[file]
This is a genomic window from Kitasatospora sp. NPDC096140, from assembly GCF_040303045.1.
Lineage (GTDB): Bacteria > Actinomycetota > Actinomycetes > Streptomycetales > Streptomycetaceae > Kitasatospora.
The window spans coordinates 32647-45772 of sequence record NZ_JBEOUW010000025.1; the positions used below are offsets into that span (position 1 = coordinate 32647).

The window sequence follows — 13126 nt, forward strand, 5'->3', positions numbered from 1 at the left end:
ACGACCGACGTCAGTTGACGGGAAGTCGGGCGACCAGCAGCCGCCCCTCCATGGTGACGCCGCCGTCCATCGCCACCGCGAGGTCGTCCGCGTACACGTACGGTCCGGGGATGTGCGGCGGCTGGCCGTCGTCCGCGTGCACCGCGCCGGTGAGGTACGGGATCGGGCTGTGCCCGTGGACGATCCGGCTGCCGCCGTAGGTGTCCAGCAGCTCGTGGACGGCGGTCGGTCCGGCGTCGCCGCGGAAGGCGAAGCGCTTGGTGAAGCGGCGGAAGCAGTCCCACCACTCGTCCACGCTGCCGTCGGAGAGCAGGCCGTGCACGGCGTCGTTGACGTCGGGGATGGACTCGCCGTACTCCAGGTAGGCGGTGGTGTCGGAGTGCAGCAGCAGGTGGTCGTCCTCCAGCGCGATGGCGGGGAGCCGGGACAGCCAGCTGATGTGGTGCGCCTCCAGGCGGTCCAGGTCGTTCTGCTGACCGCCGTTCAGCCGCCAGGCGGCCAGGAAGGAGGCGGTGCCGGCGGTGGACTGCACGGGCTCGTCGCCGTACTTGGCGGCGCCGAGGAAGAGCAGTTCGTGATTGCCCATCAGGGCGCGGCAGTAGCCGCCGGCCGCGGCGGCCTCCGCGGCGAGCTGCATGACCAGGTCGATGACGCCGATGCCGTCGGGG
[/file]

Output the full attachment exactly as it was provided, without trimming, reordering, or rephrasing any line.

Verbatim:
This is a genomic window from Kitasatospora sp. NPDC096140, from assembly GCF_040303045.1.
Lineage (GTDB): Bacteria > Actinomycetota > Actinomycetes > Streptomycetales > Streptomycetaceae > Kitasatospora.
The window spans coordinates 32647-45772 of sequence record NZ_JBEOUW010000025.1; the positions used below are offsets into that span (position 1 = coordinate 32647).

The window sequence follows — 13126 nt, forward strand, 5'->3', positions numbered from 1 at the left end:
ACGACCGACGTCAGTTGACGGGAAGTCGGGCGACCAGCAGCCGCCCCTCCATGGTGACGCCGCCGTCCATCGCCACCGCGAGGTCGTCCGCGTACACGTACGGTCCGGGGATGTGCGGCGGCTGGCCGTCGTCCGCGTGCACCGCGCCGGTGAGGTACGGGATCGGGCTGTGCCCGTGGACGATCCGGCTGCCGCCGTAGGTGTCCAGCAGCTCGTGGACGGCGGTCGGTCCGGCGTCGCCGCGGAAGGCGAAGCGCTTGGTGAAGCGGCGGAAGCAGTCCCACCACTCGTCCACGCTGCCGTCGGAGAGCAGGCCGTGCACGGCGTCGTTGACGTCGGGGATGGACTCGCCGTACTCCAGGTAGGCGGTGGTGTCGGAGTGCAGCAGCAGGTGGTCGTCCTCCAGCGCGATGGCGGGGAGCCGGGACAGCCAGCTGATGTGGTGCGCCTCCAGGCGGTCCAGGTCGTTCTGCTGACCGCCGTTCAGCCGCCAGGCGGCCAGGAAGGAGGCGGTGCCGGCGGTGGACTGCACGGGCTCGTCGCCGTACTTGGCGGCGCCGAGGAAGAGCAGTTCGTGATTGCCCATCAGGGCGCGGCAGTAGCCGCCGGCCGCGGCGGCCTCCGCGGCGAGCTGCATGACCAGGTCGATGACGCCGATGCCGTCGGGG